After reading my “Plan A” post yesterday, Scott Heywood shared his Plan A, which, as it turns out, is kind of the opposite of mine. I am always up for hearing advice or ideas contrary to my own. Here’s what he had to share:
Get the pointy thing in front of the fish. To do this, hit the fish almost on the nose. Yea, yea, I know… this will spook fish and it will sometimes. But, most of the time, IF YOU DON”T MOVE THE FLY, the fish will come back and eat the fly. Get the fish to see your fly, then don’t move it. This is the technique most successful anglers use with permit so it is not a big stretch to use it with bonefish… especially big or wary bonefish.
If you don’t hit the bonefish on the snout (and more often than not, I do not), strip the fly in one long strip and if the fish sees the fly THEN DON”T MOVE THE FLY. Only move the fly if the fish appears to have not seen the fly or if it shows interest then veers off. React to the behavior of the fish and not just blindly retrieve.
If you are an angler who uses the “conventional” bonefish retrieve (quick strip, pause, quick strip etc.), I think you should try this Plan A. It does really work especially on spooky or wary big fish. If you notice your conventional presentation of predicting the path of the fish, casting well ahead and letting the fly sink, then stripping quickly when the fish gets to you fly is not working or is spooking fish, try this! “Cast far away, strip and you’ll spook ‘em, hit ‘em on the head and they’ll eat.”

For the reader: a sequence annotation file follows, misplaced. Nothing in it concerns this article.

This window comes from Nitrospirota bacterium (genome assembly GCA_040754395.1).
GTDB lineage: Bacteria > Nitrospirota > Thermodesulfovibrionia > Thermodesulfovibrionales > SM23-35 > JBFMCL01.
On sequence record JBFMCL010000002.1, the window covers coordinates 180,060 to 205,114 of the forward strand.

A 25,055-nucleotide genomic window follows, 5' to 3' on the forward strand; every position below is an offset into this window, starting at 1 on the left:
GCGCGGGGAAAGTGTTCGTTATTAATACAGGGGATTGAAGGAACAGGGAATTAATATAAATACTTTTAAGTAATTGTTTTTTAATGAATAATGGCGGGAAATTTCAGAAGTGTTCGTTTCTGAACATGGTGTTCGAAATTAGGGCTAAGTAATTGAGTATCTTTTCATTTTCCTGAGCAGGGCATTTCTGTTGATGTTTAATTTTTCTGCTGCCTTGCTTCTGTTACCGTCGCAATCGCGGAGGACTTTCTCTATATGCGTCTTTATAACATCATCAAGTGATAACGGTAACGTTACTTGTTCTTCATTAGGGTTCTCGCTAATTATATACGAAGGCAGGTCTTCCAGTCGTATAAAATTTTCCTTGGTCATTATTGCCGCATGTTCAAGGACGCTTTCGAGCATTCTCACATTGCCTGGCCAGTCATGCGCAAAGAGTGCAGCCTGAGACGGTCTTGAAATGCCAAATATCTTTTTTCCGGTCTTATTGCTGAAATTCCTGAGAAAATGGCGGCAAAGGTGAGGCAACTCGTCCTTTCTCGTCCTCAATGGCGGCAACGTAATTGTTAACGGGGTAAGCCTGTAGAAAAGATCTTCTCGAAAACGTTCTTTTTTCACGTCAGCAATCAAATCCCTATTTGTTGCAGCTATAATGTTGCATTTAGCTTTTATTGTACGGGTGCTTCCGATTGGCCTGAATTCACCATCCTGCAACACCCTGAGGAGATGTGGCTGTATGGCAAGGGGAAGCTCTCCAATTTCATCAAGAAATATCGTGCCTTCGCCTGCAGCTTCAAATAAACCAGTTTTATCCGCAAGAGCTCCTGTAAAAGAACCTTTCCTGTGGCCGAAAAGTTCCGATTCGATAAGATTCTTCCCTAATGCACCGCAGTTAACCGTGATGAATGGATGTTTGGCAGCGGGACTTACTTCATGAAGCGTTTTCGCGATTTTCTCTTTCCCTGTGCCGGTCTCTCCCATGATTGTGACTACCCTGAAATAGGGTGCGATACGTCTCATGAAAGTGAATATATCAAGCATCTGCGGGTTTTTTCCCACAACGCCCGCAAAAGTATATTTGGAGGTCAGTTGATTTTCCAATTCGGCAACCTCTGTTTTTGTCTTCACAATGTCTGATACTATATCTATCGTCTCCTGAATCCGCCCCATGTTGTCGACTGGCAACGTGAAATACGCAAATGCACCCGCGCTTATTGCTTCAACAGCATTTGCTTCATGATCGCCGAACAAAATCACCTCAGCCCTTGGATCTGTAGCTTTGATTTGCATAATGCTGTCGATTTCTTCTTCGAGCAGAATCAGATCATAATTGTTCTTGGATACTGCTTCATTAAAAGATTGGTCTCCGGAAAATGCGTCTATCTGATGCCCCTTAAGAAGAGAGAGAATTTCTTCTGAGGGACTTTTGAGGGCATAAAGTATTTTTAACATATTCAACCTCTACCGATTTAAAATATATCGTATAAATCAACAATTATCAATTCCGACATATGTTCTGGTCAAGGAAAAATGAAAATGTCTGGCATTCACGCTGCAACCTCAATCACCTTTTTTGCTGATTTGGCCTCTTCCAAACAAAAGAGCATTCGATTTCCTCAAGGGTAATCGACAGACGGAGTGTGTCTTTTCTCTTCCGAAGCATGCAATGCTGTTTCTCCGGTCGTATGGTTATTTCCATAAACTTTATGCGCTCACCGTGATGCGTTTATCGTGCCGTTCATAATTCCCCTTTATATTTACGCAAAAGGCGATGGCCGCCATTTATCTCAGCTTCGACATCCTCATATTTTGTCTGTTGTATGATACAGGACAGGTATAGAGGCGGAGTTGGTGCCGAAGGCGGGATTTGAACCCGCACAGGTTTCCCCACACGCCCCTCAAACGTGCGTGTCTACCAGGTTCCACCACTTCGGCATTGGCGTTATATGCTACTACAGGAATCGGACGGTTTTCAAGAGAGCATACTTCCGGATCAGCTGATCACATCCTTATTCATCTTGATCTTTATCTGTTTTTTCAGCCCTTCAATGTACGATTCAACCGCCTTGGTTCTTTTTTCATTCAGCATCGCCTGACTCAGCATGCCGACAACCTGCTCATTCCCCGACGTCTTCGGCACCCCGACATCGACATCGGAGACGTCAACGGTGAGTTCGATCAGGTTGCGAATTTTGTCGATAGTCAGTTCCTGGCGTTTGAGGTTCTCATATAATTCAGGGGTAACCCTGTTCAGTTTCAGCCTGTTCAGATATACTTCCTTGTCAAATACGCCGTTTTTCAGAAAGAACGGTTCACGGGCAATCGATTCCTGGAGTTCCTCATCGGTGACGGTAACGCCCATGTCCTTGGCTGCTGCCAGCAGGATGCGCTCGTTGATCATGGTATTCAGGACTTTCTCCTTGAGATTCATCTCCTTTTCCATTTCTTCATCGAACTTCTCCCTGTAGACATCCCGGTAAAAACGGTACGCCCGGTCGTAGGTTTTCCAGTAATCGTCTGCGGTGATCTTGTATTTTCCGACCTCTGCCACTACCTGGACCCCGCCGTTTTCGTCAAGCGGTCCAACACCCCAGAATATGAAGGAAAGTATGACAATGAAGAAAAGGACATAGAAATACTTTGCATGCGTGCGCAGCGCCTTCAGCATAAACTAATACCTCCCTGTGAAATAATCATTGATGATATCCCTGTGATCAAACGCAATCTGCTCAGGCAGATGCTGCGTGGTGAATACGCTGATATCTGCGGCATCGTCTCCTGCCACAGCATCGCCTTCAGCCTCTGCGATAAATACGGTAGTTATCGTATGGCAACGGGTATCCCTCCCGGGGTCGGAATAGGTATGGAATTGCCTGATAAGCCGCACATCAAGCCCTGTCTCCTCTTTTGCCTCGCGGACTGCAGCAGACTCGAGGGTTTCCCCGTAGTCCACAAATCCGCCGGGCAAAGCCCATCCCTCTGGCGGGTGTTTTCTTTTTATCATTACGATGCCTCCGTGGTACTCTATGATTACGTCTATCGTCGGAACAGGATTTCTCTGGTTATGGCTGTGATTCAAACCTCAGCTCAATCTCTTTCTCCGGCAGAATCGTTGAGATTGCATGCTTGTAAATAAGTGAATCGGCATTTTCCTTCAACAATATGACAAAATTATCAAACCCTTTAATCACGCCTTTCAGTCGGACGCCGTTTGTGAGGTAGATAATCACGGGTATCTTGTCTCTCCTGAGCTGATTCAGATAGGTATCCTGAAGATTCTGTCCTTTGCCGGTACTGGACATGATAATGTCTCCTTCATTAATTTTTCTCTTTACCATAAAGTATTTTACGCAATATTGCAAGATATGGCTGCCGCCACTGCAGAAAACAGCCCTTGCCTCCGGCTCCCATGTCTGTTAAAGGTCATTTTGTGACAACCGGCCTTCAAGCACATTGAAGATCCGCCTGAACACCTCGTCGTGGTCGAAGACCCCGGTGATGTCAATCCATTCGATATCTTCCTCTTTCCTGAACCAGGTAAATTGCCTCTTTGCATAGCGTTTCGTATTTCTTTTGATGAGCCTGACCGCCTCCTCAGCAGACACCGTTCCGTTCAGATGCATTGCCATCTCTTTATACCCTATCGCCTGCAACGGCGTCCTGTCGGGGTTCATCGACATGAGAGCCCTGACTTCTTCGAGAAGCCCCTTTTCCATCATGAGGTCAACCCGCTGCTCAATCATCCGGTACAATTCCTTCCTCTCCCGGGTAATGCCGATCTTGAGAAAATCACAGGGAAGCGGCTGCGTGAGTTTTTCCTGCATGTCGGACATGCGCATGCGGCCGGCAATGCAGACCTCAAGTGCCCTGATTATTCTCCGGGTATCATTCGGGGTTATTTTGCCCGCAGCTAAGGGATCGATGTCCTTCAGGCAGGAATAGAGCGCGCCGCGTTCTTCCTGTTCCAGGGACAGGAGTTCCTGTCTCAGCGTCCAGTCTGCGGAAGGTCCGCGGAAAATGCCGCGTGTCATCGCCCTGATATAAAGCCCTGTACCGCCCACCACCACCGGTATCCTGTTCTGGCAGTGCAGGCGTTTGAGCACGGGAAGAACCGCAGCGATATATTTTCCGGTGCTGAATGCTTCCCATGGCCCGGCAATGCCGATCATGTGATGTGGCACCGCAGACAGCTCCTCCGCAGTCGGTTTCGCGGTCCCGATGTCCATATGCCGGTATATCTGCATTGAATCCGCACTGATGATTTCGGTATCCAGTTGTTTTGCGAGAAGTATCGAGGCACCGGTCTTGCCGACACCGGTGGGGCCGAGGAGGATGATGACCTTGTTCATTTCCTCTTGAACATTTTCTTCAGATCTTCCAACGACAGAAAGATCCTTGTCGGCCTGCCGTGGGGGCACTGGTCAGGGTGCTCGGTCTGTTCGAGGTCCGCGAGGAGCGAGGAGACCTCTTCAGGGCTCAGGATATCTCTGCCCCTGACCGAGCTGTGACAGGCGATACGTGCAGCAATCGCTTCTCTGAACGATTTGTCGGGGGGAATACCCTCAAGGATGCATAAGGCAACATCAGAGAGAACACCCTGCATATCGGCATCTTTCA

Here is the same technique from a guide’s perspective. This comes from Sidney Thomas. Sidney is the sensational head guide at Water Cay Lodge on Grand Bahama Island.
So I tell them to rest that fly, watch the fish not the line. When those fins stick straight out and they are looking for what made that splash, bump it just a bit. No shrimp or worm has ever outrun a big bonefish… they hide. Bump and watch. Wait … the fish will find it and eat it. Wading or on the boat it can be hard for guests to see the fish tip down and eat, but I see it every time. I tell them to make a looooooong clean strip. I don’t say he ate it or hit ‘em like lots of guides do. The looooong strip is calm and easy and most times that fish has eaten the fly and is moving away. When guests make the long strip the line comes tight, the bonefish feels it and the guest… well… that’s why they came to Water Cay.
For more info see
Bonefish Lessons from Water Cay
- Unique Post
I totally agree with this post! We shouldn’t overlook the fact that the materials used in the fly make a huge difference if you are going to let the fly sit, however. Personally, I use a lot of Arctic Fox in my bonefish flies because of its subtle movement and there are many other materials which will provide the same effect.